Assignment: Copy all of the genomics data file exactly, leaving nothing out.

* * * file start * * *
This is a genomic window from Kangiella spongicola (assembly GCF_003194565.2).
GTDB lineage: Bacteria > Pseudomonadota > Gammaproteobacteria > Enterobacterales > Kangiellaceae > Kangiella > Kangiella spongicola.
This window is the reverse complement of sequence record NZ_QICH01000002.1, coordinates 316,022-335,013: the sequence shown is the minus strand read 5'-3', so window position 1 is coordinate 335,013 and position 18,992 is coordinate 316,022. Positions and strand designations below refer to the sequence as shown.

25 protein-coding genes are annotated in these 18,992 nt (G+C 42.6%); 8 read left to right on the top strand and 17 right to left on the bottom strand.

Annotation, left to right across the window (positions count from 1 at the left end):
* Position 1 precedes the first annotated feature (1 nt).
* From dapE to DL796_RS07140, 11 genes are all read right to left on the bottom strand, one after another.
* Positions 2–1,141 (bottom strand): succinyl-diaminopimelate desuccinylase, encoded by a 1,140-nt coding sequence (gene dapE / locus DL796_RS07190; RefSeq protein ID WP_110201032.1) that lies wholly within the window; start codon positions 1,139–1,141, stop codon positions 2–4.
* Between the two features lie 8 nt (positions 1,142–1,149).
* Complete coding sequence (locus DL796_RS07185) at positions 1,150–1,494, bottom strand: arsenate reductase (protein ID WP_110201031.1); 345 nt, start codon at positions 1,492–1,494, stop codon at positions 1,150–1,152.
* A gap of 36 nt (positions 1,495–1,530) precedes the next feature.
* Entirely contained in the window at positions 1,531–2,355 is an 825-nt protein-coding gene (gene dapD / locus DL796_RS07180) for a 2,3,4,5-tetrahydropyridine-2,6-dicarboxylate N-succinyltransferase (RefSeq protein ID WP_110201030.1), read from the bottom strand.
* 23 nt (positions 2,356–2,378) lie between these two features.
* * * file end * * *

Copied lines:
This is a genomic window from Kangiella spongicola (assembly GCF_003194565.2).
GTDB lineage: Bacteria > Pseudomonadota > Gammaproteobacteria > Enterobacterales > Kangiellaceae > Kangiella > Kangiella spongicola.
This window is the reverse complement of sequence record NZ_QICH01000002.1, coordinates 316,022-335,013: the sequence shown is the minus strand read 5'-3', so window position 1 is coordinate 335,013 and position 18,992 is coordinate 316,022. Positions and strand designations below refer to the sequence as shown.

25 protein-coding genes are annotated in these 18,992 nt (G+C 42.6%); 8 read left to right on the top strand and 17 right to left on the bottom strand.

Annotation, left to right across the window (positions count from 1 at the left end):
* Position 1 precedes the first annotated feature (1 nt).
* From dapE to DL796_RS07140, 11 genes are all read right to left on the bottom strand, one after another.
* Positions 2–1,141 (bottom strand): succinyl-diaminopimelate desuccinylase, encoded by a 1,140-nt coding sequence (gene dapE / locus DL796_RS07190; RefSeq protein ID WP_110201032.1) that lies wholly within the window; start codon positions 1,139–1,141, stop codon positions 2–4.
* Between the two features lie 8 nt (positions 1,142–1,149).
* Complete coding sequence (locus DL796_RS07185) at positions 1,150–1,494, bottom strand: arsenate reductase (protein ID WP_110201031.1); 345 nt, start codon at positions 1,492–1,494, stop codon at positions 1,150–1,152.
* A gap of 36 nt (positions 1,495–1,530) precedes the next feature.
* Entirely contained in the window at positions 1,531–2,355 is an 825-nt protein-coding gene (gene dapD / locus DL796_RS07180) for a 2,3,4,5-tetrahydropyridine-2,6-dicarboxylate N-succinyltransferase (RefSeq protein ID WP_110201030.1), read from the bottom strand.
* 23 nt (positions 2,356–2,378) lie between these two features.